TikTok Up for Grabs
publication date: Aug 28, 2020
author/source: Callum Turcan
Image Shown: ByteDance may be forced to sell the US operations of TikTok, and there are plenty of potential suitors out there with deep pockets.
By Callum Turcan
On August 27, Walmart Inc (WMT) announced it was in discussions with Microsoft Corporation (MSFT) about acquiring the US operations of popular short-video-oriented social firm TikTok from Beijing-based ByteDance. Given that Microsoft noted back on August 2 it was continuing discussions concerning a potential deal for TikTok’s US, Australian, New Zealand and Canadian operations, it is likely Walmart would be interested in acquiring an economic interest in those assets as well. Here is what Walmart had to say in its brief statement (emphasis added):
The way TikTok has integrated e-commerce and advertising capabilities in other markets is a clear benefit to creators and users in those markets. We believe a potential relationship with TikTok U.S. in partnership with Microsoft could add this key functionality and provide Walmart with an important way for us to reach and serve omnichannel customers as well as grow our third-party marketplace and advertising businesses. We are confident that a Walmart and Microsoft partnership would meet both the expectations of U.S. TikTok users while satisfying the concerns of U.S. government regulators.
Additionally, a consortium led by Oracle Corporation (ORCL) has reportedly made a $20.0 billion bid for TikTok according to The Wrap, with $10.0 billion made up in cash and $10.0 billion of Oracle stock along with a provision that would see Oracle give ByteDance 50% of the annual profits from TikTok over a two-year period. Please note that none of this is for certain, though we are intrigued by the news. Oracle is reportedly joined by General Atlantic and Sequoia Capital, two venture capital firms that are also investors in ByteDance.
Here is a brief overview of how we arrived here. TikTok is a popular short video sharing app that has approximately 100 million monthly active users in the US, though various US officials and politicians see TikTok as a major national security threat. There are worries that TikTok could send data on its users (particularly US users) back to authorities in China. Late last year, the US Army banned its soldiers from using TikTok on government-owned phones.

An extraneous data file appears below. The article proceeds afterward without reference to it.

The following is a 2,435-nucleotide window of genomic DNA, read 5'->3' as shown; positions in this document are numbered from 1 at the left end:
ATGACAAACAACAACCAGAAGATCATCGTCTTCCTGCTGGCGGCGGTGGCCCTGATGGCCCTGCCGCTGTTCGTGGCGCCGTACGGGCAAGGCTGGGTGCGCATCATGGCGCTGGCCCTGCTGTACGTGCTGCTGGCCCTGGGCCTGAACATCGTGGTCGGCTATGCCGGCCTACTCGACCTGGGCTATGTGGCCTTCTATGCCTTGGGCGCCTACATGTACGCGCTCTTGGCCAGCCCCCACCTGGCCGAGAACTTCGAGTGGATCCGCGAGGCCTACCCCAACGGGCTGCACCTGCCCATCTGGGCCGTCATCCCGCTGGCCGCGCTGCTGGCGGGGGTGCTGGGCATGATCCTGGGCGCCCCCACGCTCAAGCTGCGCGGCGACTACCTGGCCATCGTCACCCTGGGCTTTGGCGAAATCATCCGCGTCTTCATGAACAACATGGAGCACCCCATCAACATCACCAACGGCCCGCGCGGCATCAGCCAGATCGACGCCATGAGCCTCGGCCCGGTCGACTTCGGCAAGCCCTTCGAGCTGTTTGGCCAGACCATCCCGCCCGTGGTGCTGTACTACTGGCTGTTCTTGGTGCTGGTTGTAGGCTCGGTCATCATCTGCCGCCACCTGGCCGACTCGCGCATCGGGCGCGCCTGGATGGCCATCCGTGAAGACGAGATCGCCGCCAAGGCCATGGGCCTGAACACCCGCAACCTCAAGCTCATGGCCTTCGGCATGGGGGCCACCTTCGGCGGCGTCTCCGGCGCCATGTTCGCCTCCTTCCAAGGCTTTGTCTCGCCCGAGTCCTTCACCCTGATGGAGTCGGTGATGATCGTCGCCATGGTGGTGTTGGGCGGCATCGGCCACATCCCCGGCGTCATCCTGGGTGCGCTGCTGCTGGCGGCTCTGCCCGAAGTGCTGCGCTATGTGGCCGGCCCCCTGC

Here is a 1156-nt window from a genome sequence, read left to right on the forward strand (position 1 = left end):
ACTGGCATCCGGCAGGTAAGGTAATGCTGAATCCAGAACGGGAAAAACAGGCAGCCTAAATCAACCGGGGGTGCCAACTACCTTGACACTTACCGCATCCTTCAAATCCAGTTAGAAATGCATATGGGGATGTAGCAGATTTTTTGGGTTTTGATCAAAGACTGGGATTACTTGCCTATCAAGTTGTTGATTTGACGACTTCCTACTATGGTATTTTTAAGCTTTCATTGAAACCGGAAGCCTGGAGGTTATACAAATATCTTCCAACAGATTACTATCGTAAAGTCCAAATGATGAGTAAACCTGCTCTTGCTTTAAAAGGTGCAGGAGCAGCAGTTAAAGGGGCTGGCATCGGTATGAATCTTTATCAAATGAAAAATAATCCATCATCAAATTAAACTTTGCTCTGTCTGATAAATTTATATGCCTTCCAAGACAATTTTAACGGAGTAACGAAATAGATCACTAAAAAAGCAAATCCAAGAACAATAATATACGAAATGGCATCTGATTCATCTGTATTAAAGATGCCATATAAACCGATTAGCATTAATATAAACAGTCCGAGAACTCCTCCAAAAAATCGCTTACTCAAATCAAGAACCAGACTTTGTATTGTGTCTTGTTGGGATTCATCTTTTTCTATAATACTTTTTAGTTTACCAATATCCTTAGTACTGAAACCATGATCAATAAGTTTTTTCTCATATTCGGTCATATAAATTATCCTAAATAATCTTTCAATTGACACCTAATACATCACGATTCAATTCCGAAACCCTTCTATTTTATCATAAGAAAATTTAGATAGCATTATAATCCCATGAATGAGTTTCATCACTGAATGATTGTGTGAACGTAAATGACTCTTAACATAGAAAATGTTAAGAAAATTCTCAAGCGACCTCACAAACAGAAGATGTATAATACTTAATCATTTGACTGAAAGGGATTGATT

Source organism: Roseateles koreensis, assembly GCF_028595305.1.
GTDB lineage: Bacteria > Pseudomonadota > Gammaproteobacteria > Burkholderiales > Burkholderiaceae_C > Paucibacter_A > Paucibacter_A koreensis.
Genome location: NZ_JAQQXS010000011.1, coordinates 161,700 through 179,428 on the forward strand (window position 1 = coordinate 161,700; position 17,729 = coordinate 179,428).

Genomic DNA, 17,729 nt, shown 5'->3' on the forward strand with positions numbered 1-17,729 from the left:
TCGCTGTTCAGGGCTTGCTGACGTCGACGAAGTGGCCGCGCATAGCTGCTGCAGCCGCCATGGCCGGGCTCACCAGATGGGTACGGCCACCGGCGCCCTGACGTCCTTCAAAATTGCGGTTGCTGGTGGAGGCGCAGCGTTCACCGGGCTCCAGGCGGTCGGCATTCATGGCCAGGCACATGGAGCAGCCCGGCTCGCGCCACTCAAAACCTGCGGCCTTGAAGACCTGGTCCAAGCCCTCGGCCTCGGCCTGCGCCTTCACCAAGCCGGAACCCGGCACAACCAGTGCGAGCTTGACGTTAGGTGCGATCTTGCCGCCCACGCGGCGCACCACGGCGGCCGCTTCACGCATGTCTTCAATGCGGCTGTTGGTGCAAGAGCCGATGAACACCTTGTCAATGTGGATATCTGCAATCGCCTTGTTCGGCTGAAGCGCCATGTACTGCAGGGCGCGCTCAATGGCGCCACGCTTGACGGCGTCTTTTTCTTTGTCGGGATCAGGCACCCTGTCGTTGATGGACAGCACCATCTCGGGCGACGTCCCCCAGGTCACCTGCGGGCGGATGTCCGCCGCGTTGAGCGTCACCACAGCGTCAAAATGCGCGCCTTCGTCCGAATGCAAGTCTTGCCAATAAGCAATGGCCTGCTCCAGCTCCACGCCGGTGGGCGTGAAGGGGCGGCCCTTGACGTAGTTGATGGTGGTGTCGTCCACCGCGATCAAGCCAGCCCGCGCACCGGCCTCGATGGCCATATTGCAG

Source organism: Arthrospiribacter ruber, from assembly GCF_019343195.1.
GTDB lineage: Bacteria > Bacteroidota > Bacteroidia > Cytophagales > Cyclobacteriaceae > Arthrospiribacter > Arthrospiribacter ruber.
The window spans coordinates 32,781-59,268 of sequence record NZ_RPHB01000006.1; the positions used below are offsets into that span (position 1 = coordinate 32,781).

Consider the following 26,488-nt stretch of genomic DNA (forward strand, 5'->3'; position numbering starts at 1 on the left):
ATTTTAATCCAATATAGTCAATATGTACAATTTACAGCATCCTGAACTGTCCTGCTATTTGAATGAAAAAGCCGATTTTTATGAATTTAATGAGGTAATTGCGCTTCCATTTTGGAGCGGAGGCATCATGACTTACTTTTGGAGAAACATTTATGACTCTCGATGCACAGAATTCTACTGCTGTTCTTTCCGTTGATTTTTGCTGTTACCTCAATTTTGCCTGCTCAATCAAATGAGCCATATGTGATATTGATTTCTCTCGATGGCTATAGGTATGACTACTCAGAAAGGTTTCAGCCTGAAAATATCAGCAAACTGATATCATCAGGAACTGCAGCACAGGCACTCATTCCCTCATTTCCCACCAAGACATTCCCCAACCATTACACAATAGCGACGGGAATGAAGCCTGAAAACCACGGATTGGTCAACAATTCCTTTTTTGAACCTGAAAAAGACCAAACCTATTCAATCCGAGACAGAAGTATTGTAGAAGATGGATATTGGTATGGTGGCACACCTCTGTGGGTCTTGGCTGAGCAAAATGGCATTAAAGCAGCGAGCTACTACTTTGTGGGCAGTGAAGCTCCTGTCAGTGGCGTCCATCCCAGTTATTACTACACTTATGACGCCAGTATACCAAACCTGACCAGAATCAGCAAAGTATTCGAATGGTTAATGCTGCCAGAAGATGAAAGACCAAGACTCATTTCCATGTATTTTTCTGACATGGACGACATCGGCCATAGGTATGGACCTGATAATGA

President Trump recently issued an executive order that seeks to compel TikTok to find a buyer for its US operations, particularly a US buyer, or the company would be cut off from doing business with US companies and US people. As an aside, the statement that announced the executive order noted TikTok had been downloaded over 175 million times in the US. That order was followed up a bit later by another order that gave TikTok 90 days to find a buyer.
Given that we are in uncharted waters here, this series of events prompted a flurry of potential acquisition activity with many big companies initially interested in a deal. It is not often that a major up-and-coming social media giant with meaningful digital advertising and e-commerce upside is being forced to sell key parts of its operations due to orders from the US federal government. TikTok’s outlook is supported by powerful secular growth tailwinds and based on the financial performance of its peers, like Facebook Inc (FB), TikTok’s US operations may be incredibly lucrative (low capital expenditure requirements, high margins, strong revenue growth outlook, high quality cash flow profile).
Reportedly, Softbank Group Corp (SFTBY) was considering putting a deal together that would have included Walmart and Alphabet Inc (GOOG) (GOOGL), though that clearly did not pan out. Antitrust concerns regarding Alphabet’s dominant position in the digital advertising space likely played a role. Furthermore, Twitter Inc (TWTR) reportedly held preliminary talks concerning a bid for TikTok according to the WSJ, though nothing has materialized on that front. Beyond antitrust concerns, valuation is another potential hurdle.